Life On The Train
At the end of each carriage there is a samovar where, since the days of deferential tea-serving waiters are no more, you have to go, cup or teapot in hand, for your hot water. Opposite this contraption is the lair of the carriage guard; a person with whom it is worth accommodating oneself. Our guard was not only in the fashion business; she also had an interest in processed meats, and each time I had an opportunity to catch a glimpse of her quarters, so to speak, I saw several legs of smoked pork dangling from the ceiling.
In addition to the restaurant car, the peasant women and the guards, there was a peripatetic fellow in a barber’s coat who would suddenly appear with a basket of steaming meals which, though sent forth from the restaurant car kitchen, seemed more appetizing than the fare served up in the restaurant and, moreover, each meal came with a couple of slices of bread thrown in. I suppose it was the element of surprise and uncertainty which made these meals seem so attractive; you never knew when the chubby, sallow countenanced fellow with the air of a fish-chiller about him would arrive. Nor was it ever certain what he would have in his wicker basket, which he always treated with the greatest of respect, placing it carefully on the floor before ceremoniously removing the cloth and pointing out the vast array of dishes (Beef Stroganoff or Boullettes), then carefully extracting the chosen meal and plopping a couple of slices of Babushka’s Pride on top.
In short, if nothing has changed since last September (and, of course, everything has changed), there would be no cause to starve while on the train, though perhaps a few bags of dried fruit would be in order, and, if you can be bothered to cart the crates, some fresh fruit would not go amiss. I did not see much in the way of fruit anywhere between Beijing and Moscow, except for wild berries.
Tea-bags, coffee, dried soups and pot noodles are also a good idea, provided that you take a cup and spoon etc., all of which can be procured in Beijing if you should travel that way.
There are no longer any bathing facilities on the train; in fact there are hardly any washing facilities at all, and there’s usually someone locked in when you decide to go and brush yourself up, so you may as well leave that sort of thing behind (perhaps you could sell your flannel and soap to those who alight as you board). A toothbrush is always a consolation, even if you never get round to using it, and toilet paper comes in handy too,but it seems to me that if anybody is that keen on the idea of travelling on the trans-Siberian then he should be prepared to slough off the cloying luxuries of a pampered life which are as but dross that dulls the soul.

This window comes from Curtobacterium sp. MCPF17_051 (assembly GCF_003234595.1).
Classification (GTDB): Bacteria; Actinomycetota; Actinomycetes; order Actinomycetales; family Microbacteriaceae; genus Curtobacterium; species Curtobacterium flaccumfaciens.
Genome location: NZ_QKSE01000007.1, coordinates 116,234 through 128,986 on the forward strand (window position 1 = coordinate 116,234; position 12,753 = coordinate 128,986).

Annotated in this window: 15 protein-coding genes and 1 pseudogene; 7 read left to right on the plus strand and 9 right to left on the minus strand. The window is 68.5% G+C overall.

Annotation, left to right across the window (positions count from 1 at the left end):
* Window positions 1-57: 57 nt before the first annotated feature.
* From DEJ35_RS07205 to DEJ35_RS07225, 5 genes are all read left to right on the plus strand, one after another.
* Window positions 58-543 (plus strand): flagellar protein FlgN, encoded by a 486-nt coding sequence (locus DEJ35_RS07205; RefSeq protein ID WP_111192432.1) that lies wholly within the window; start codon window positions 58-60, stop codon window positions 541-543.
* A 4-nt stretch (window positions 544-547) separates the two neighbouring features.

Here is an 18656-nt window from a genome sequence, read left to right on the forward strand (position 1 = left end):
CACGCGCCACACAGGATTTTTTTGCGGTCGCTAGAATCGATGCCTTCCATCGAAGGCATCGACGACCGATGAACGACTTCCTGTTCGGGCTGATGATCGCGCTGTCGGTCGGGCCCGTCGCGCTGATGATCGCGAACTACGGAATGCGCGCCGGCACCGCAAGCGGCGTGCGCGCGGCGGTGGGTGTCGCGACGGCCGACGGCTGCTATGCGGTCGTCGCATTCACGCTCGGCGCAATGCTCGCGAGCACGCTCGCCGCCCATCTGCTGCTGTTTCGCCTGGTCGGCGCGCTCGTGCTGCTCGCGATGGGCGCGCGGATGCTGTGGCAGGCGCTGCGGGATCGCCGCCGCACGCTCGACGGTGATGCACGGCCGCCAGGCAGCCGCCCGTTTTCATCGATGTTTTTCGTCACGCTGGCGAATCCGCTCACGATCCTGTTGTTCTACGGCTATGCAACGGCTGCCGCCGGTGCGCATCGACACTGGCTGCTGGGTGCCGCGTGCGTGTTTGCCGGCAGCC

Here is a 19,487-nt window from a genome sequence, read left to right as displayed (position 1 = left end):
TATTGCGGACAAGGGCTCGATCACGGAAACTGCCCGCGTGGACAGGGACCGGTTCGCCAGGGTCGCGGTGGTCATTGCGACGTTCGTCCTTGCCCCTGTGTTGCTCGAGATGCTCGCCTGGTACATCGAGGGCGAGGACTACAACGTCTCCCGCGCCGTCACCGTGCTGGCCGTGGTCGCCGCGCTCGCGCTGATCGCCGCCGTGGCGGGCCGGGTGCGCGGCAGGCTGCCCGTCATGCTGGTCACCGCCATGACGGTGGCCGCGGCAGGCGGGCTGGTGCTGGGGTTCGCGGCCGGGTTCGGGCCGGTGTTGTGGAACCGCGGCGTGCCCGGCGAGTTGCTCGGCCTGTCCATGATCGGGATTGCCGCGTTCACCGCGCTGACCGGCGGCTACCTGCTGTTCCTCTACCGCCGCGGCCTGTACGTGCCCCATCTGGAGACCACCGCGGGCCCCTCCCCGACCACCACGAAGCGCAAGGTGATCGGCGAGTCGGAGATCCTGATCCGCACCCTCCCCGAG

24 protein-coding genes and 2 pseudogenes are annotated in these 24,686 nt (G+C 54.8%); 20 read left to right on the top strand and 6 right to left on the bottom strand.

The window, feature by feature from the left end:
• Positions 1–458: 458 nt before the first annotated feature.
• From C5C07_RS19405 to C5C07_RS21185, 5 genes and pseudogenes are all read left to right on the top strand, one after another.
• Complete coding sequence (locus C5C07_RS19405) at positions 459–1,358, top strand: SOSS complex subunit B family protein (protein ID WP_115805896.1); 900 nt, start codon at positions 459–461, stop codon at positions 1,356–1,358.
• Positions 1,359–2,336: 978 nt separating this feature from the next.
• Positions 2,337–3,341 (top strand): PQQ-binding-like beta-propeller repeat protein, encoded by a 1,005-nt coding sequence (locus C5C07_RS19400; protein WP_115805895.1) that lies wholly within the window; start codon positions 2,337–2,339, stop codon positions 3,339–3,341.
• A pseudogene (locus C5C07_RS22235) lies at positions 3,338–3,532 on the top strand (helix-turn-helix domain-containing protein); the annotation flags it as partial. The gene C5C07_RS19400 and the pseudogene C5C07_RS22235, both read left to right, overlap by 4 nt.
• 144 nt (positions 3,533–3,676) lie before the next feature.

There remains one question: What, once one has slept and filled one’s stomach and knocked on the bathroom door, does one DO? It is a question which I have never really been able to understand; why should one want to do anything? Here is an excellent opportunity to take the Psalmist at his word and “commune with your own heart upon your bed and be still”. While you are lounging on your bed you may feel the urge to read. I would not advise too thick a volume because the rhythm of the train will probably send you to sleep before you reach the bottom of the second or third page, leaving the other five or six hundred unread pages to induce in you a sense of guilt or some other apprehension of your own inadequacy.
A pack of cards, a chess or backgammon set are excellent for striking up friendships and passing the time. It doesn’t matter whether or not you can play the games you take with you because this would be the ideal moment in which to learn. I joined a party of bridge players without the slightest idea of what to do, with only the good Captain Morgan by my side to offer round as a mollifier after a disastrous attempt at finessing. I haven’t often seen the Captain shift so fast, and once he’s gone nobody minds much who wins.